Environmental chemistry expert cautions against open burning of waste

LAGOS – Prof. Oladele Osibanjo, the Regional Executive Director, Basel Convention Coordinating Centre for the African Region in Nigeria (BCCC-Africa), says open burning of refuse can lead to cancer and other health hazards.
Osibanjo told the News Agency of Nigeria (NAN) in Lagos on Monday that open burning of waste often [pro_ad_display_adzone id=”10″]
released carcinogenic substances into the atmosphere which could be hazardous to human health and [pro_ad_display_adzone id=”10″]
ecological resources.
“Nigerians need to desist from the habit of openly burning whatever they see as waste materials.[pro_ad_display_adzone id=”10″]

“This is because, in the process, we are releasing dioxins into the atmosphere, and this is not healthy for us at all; one reason – we now see four-year-old children having cancer.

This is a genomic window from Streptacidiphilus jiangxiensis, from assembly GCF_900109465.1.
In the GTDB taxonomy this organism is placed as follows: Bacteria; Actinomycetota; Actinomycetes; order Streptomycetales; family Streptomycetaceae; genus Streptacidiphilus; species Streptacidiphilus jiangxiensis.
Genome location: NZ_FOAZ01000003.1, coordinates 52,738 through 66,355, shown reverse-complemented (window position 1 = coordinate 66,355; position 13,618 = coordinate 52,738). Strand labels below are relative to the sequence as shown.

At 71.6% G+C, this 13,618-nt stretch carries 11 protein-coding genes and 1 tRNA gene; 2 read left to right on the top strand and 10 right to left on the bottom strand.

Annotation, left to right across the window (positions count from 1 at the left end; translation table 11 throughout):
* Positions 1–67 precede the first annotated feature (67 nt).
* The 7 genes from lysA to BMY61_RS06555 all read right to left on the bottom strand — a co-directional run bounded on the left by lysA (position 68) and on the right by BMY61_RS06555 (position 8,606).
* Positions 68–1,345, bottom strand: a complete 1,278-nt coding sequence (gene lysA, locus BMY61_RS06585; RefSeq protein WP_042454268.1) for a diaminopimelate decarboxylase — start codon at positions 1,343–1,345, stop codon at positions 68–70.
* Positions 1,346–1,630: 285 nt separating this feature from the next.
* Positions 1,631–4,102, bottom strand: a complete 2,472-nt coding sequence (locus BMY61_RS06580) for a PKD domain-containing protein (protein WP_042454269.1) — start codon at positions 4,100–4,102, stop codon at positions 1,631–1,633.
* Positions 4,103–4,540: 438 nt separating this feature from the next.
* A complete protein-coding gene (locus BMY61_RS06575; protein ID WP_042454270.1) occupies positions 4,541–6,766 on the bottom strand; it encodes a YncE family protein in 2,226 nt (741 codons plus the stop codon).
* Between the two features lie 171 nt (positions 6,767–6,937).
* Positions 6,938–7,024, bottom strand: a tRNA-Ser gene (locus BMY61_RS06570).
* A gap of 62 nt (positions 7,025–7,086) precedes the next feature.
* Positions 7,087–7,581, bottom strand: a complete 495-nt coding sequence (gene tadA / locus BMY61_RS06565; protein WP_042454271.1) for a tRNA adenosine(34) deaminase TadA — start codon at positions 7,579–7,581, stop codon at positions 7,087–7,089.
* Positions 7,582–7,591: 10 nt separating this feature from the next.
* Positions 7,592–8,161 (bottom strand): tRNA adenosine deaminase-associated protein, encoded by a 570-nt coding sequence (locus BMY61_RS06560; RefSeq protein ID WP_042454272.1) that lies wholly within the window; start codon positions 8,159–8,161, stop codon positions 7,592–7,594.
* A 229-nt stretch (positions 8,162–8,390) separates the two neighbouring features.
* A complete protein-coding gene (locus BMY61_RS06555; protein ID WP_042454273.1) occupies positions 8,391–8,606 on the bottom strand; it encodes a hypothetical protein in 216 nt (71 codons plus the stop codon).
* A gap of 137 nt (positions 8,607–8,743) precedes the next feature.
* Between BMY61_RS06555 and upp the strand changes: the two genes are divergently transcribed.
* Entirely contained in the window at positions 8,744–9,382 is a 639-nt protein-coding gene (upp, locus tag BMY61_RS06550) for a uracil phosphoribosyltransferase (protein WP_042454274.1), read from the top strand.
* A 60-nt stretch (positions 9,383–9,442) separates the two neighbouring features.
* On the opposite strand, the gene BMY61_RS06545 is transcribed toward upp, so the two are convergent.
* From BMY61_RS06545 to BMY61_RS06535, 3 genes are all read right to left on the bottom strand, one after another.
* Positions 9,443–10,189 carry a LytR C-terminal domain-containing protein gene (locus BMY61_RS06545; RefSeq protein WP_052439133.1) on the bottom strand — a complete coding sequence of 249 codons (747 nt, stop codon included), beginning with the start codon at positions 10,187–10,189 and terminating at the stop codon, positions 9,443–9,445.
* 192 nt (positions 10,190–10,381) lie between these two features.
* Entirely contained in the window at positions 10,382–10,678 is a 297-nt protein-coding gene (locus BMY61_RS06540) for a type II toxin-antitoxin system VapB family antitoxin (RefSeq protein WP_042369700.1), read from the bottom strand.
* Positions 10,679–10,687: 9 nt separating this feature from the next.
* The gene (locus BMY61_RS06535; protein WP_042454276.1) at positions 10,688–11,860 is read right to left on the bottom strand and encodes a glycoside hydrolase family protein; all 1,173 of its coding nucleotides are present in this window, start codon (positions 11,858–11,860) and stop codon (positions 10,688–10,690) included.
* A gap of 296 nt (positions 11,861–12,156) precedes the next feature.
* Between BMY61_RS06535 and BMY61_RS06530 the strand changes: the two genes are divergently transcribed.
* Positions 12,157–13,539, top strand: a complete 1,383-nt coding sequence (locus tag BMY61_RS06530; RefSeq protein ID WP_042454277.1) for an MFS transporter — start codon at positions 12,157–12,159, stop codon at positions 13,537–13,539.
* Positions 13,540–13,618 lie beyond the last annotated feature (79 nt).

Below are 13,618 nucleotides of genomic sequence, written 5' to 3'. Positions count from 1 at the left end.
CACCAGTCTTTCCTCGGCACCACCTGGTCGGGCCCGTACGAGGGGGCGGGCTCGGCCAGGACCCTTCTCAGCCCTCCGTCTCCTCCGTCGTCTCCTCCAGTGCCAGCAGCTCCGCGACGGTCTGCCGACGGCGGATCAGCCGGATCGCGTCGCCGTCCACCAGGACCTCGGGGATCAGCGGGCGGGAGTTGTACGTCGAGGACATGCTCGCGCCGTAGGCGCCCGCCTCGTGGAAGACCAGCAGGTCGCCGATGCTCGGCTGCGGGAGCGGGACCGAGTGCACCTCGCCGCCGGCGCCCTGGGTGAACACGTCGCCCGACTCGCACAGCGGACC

“Nobody is exempted from the negative consequences of open burning of waste in our immediate
[pro_ad_display_adzone id=”8″]
environment or landfill sites.
“There is, therefore, the urgent need for Nigerians in villages or cities to stop burning their waste openly because we are endangered by our actions,’’ he said.
The professor of analytical and environmental chemistry said that it was imperative for people to know that some burnt refuse contained persistent organic pollutants harmful to human health.
He said that people living in or around places where open burning of waste was carried out would inhale chemical substances without being aware.
The director also said that pregnant women living or having businesses around burning grounds could be exposed to endocrine disrupting chemicals.
“The occurrence of physiological disorder and mutilation in newly born children is due to the mother’s proximity and inhaling of burnt dangerous chemicals from waste,” he said.
He, therefore, urged Nigerians to stay away from waste burning and imbibe the culture of waste collection, re-use and recycling.
NAN reports that BCCC-Africa is an African regional centre for training and technology transfer in hazardous waste management. (NAN)

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